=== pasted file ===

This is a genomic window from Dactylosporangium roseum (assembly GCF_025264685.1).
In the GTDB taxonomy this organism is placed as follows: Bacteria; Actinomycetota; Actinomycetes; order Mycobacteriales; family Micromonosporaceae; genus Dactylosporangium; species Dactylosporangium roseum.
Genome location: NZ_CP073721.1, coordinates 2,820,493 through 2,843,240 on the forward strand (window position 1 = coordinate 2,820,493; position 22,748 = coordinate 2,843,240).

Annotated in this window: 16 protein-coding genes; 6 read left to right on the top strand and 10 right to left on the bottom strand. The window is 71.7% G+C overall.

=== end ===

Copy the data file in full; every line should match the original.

This is a genomic window from Dactylosporangium roseum (assembly GCF_025264685.1).
In the GTDB taxonomy this organism is placed as follows: Bacteria; Actinomycetota; Actinomycetes; order Mycobacteriales; family Micromonosporaceae; genus Dactylosporangium; species Dactylosporangium roseum.
Genome location: NZ_CP073721.1, coordinates 2,820,493 through 2,843,240 on the forward strand (window position 1 = coordinate 2,820,493; position 22,748 = coordinate 2,843,240).

Annotated in this window: 16 protein-coding genes; 6 read left to right on the top strand and 10 right to left on the bottom strand. The window is 71.7% G+C overall.